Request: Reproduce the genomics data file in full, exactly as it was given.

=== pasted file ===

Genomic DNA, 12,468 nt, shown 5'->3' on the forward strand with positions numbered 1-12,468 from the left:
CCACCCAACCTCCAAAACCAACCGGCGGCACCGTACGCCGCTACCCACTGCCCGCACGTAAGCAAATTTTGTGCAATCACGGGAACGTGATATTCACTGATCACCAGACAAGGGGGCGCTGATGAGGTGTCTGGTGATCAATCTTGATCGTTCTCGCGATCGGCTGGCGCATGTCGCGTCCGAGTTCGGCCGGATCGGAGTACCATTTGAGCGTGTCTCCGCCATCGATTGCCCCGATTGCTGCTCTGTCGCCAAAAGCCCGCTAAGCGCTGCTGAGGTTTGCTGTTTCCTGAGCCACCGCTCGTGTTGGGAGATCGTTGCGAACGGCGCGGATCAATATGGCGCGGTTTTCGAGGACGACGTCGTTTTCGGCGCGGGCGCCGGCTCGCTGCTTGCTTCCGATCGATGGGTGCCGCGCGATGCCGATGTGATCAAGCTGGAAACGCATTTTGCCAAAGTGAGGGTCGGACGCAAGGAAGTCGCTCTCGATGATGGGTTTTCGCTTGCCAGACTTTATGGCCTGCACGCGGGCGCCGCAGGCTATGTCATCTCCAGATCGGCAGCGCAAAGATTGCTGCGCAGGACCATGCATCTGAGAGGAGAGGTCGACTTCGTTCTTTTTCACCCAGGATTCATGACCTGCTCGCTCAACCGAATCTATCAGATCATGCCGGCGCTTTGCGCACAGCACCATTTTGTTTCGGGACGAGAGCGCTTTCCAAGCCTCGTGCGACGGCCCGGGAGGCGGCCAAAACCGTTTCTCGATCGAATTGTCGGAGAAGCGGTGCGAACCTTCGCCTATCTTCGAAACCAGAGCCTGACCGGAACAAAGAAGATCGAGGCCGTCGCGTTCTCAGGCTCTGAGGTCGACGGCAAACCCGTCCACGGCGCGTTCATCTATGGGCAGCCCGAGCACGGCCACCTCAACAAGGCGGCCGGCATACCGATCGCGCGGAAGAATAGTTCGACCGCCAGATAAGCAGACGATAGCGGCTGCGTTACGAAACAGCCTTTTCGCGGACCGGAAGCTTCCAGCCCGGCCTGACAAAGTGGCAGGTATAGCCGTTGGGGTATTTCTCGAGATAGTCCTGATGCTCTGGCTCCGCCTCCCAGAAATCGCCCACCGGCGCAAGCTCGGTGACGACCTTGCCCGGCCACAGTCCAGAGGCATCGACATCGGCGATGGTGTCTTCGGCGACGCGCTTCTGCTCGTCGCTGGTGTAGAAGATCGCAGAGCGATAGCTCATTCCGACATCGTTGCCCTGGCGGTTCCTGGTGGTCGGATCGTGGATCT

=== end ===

Genomic DNA, 12,468 nt, shown 5'->3' on the forward strand with positions numbered 1-12,468 from the left:
CCACCCAACCTCCAAAACCAACCGGCGGCACCGTACGCCGCTACCCACTGCCCGCACGTAAGCAAATTTTGTGCAATCACGGGAACGTGATATTCACTGATCACCAGACAAGGGGGCGCTGATGAGGTGTCTGGTGATCAATCTTGATCGTTCTCGCGATCGGCTGGCGCATGTCGCGTCCGAGTTCGGCCGGATCGGAGTACCATTTGAGCGTGTCTCCGCCATCGATTGCCCCGATTGCTGCTCTGTCGCCAAAAGCCCGCTAAGCGCTGCTGAGGTTTGCTGTTTCCTGAGCCACCGCTCGTGTTGGGAGATCGTTGCGAACGGCGCGGATCAATATGGCGCGGTTTTCGAGGACGACGTCGTTTTCGGCGCGGGCGCCGGCTCGCTGCTTGCTTCCGATCGATGGGTGCCGCGCGATGCCGATGTGATCAAGCTGGAAACGCATTTTGCCAAAGTGAGGGTCGGACGCAAGGAAGTCGCTCTCGATGATGGGTTTTCGCTTGCCAGACTTTATGGCCTGCACGCGGGCGCCGCAGGCTATGTCATCTCCAGATCGGCAGCGCAAAGATTGCTGCGCAGGACCATGCATCTGAGAGGAGAGGTCGACTTCGTTCTTTTTCACCCAGGATTCATGACCTGCTCGCTCAACCGAATCTATCAGATCATGCCGGCGCTTTGCGCACAGCACCATTTTGTTTCGGGACGAGAGCGCTTTCCAAGCCTCGTGCGACGGCCCGGGAGGCGGCCAAAACCGTTTCTCGATCGAATTGTCGGAGAAGCGGTGCGAACCTTCGCCTATCTTCGAAACCAGAGCCTGACCGGAACAAAGAAGATCGAGGCCGTCGCGTTCTCAGGCTCTGAGGTCGACGGCAAACCCGTCCACGGCGCGTTCATCTATGGGCAGCCCGAGCACGGCCACCTCAACAAGGCGGCCGGCATACCGATCGCGCGGAAGAATAGTTCGACCGCCAGATAAGCAGACGATAGCGGCTGCGTTACGAAACAGCCTTTTCGCGGACCGGAAGCTTCCAGCCCGGCCTGACAAAGTGGCAGGTATAGCCGTTGGGGTATTTCTCGAGATAGTCCTGATGCTCTGGCTCCGCCTCCCAGAAATCGCCCACCGGCGCAAGCTCGGTGACGACCTTGCCCGGCCACAGTCCAGAGGCATCGACATCGGCGATGGTGTCTTCGGCGACGCGCTTCTGCTCGTCGCTGGTGTAGAAGATCGCAGAGCGATAGCTCATTCCGACATCGTTGCCCTGGCGGTTCCTGGTGGTCGGATCGTGGATCT